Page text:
WHAT'S THE DIFFERENCE BETWEEN CONSULTANCY AND CONTRACT RESEARCH? WHAT'S THE DIFFERENCE BETWEEN CONSULTANCY AND CONTRACT RESEARCH?

Consultancy is difficult to define, but a general rule is that it uses only existing know-how or expertise. Contract research, on the other hand, contributes to the mainstream research and teaching of a department, and will often result in the creation of know-how.

Consultancy Project Contract Research
Voluntary activity by academic consultant Research part of academic duties
Specific problem solving for client organisation Speculative research of mutual interest
Substantial individual work, some facilities use Substantial use of facilities
Results confidential Results published
Client organisation normally owns IP University normally owns IP
Quotations for clients Full Economic Costs
Short timescales (1-18 months) Postdocs (1+ years) and Studentships (3 years)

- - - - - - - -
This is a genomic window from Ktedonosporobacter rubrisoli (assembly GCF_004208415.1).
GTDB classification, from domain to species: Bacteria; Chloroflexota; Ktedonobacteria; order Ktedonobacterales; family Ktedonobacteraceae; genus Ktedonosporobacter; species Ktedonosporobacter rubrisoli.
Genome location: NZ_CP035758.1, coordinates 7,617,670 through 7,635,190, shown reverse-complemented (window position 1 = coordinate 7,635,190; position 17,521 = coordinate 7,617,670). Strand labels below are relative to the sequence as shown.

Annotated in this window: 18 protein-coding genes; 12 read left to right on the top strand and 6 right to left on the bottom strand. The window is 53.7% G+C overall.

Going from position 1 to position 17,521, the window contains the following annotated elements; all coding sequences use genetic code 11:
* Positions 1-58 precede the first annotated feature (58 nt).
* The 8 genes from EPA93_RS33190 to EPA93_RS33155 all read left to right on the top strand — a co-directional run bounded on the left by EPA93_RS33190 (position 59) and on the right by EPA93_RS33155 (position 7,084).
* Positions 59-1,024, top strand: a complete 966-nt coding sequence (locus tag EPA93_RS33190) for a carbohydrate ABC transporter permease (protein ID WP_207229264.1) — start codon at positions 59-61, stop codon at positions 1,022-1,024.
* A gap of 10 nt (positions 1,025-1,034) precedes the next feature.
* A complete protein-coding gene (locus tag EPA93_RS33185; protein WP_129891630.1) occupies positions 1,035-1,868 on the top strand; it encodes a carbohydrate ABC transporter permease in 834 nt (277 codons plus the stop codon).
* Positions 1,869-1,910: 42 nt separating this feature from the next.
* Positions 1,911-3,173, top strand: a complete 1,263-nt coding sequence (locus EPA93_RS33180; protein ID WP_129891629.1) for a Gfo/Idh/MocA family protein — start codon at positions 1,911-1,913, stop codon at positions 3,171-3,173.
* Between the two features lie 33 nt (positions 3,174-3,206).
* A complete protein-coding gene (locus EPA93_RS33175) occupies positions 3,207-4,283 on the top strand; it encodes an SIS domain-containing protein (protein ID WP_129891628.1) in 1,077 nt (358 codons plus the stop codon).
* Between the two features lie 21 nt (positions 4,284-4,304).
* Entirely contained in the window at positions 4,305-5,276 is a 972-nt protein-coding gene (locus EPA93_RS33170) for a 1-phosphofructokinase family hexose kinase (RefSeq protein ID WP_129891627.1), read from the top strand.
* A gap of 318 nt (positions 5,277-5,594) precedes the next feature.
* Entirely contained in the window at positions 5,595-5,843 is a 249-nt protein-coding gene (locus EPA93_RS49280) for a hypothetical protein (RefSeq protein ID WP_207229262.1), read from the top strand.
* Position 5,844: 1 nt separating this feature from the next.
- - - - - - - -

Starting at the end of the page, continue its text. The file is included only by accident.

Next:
Consultancy project

In which an outside organisation hires the services of a specific, skilled, individual member of staff - usually with no (or minimal) use of University facilities.

The expectation is that the academic consultant will be able to apply their personal skill and experience to help the client organisation solve technical or other problems that are specific to the client organisation's business.

This kind of work often has fairly short timescales (a few weeks or months), and should have clear and well-defined deliverables. The client organisation would normally expect to own the results of the work. Any publication arrangement is made by agreement with the client. 
 

Contract research

Usually externally-funded academic/scientific research activity based in the University, and using University resources such as scientific equipment, workshops, laboratories, technical and administrative support staff, and one or more researchers.

The expectation is that scientific understanding will be furthered, or that new conceptual ideas and inventions will be created. Although the actual outcomes of the work will not be known in advance, the results should always be published after minimal delays which may be necessary to protect arising IP.

Collaborative research of this type is part of the University's core activities, and the contractual arrangements for this are handled by your Project Officer.